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Wednesday, 22 August 1984
Page: 161

Senator PETER BAUME(5.27) —I support the motion moved by Senator Peter Rae and do so from a slightly different viewpoint. The Australian National University is a very special university by virtue of its location, its special mission and the fact that it is the only university in Australia which reports directly to this Parliament, for reasons which are good and proper. We have in the annual report of this University our only chance to look at the functioning of a university over the past year. Therefore now is not an inappropriate stage to say something about the role of universities and the role of the ANU in relation to other Australian universities. It is not, of course, the only university in which we have an interest. Some of us have close links with the Australian Vice-Chancellors Committee and with the campuses of a number of universities in each State, as I know my colleague Senator Peter Rae does. We travel extensively visiting the universities around Australia and have discovered that we have a variety of universities. There is no other university exactly like the ANU, but each of them makes some contribution to Australian life.

If the purpose of universities across the world is three-fold we can test our universities on the extent to which they satisfy those goals. The first goal is to collect the knowledge and wisdom of mankind, the second is to work to extend that knowledge and the third is to help to transmit the culture and knowledge from one generation to the next. The Australian National University is unusual in this country in that it was conceived and established as a research-based university, a postgraduate school, concerned particularly with the first two functions I mentioned and less with the function of transmitting culture. Of course it has changed in recent times. It now has a vigorous undergraduate school as well as its postgraduate activities. However, it is fair to say that when people look to the ANU or think about the ANU it is its postgraduate work and its postgraduate responses that people are most concerned about.

I like to think of the ANU in terms of its achievements and the many things it has contributed to Australian life. I like to think of it as a jewel in a mosaic which is Australian university life. While I would want to see this University prosper and continue to receive the support it receives from Government, I would like to do that against the pattern of other universities which take a more prominent role in the teaching and transmission function as well as in their research and scholarly functions. I think the crisis, if there is one facing universities today, is the crisis of working to maintain excellence in all that they do. The pursuit of excellence in university life is something that most Australians want to see maintained. I agree with what Senator Peter Rae had to say when he was drawing attention to some of the areas of excellence within the university of which he is a member of council, but I would like to see across Australian academic life an emphasis on excellence that is unremitting and continuous.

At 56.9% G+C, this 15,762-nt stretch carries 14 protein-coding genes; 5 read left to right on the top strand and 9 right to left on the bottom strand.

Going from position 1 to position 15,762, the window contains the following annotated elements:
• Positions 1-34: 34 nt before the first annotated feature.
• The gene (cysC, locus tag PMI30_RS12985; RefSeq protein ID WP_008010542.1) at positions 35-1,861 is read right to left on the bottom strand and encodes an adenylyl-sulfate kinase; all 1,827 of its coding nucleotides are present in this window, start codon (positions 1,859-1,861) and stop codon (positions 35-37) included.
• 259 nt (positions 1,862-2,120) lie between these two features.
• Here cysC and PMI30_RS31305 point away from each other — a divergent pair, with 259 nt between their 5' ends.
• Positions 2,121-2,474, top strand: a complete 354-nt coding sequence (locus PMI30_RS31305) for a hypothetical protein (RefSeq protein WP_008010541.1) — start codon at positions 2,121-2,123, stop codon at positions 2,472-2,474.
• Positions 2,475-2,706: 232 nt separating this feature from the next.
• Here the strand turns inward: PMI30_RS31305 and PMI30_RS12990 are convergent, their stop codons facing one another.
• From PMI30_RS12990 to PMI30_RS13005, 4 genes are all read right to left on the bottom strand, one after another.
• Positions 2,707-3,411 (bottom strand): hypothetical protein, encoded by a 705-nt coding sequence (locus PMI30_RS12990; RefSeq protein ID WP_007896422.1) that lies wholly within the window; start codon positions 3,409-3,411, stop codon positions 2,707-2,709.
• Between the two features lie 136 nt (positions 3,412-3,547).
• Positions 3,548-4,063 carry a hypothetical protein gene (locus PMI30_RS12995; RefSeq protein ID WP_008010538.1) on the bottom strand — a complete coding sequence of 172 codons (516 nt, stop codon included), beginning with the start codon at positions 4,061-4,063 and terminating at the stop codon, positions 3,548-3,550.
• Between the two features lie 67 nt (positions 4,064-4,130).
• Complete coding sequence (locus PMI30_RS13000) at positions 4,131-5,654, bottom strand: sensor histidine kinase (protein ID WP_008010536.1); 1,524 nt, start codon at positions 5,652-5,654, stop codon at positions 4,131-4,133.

One of the other factors which we look to in universities today is the maintenance of integrity in all that they do. That applies particularly in terms of the teaching function. In turn that implies integrity in the way in which the universities deal with students. An incident was raised in an Estimates committee, which was confirmed by one of the tertiary institutions recently, where students had cause to complain on one campus last year-its name does not matter; I will not identify the campus-that factors other than academic merit were being taken into account in the assessments being made of students. That is just one aspect of integrity to which we would like to see universities, colleges and technical colleges address themselves as being of particular importance.

I suppose that the third thing we want to see is the maintenance of the most vigorous approach to all that they do as a continuing feature of Australian universities. We can all be proud of our university sector and the Australian National University. I have much pleasure in complimenting the university on the report which has come down.

Question resolved in the affirmative.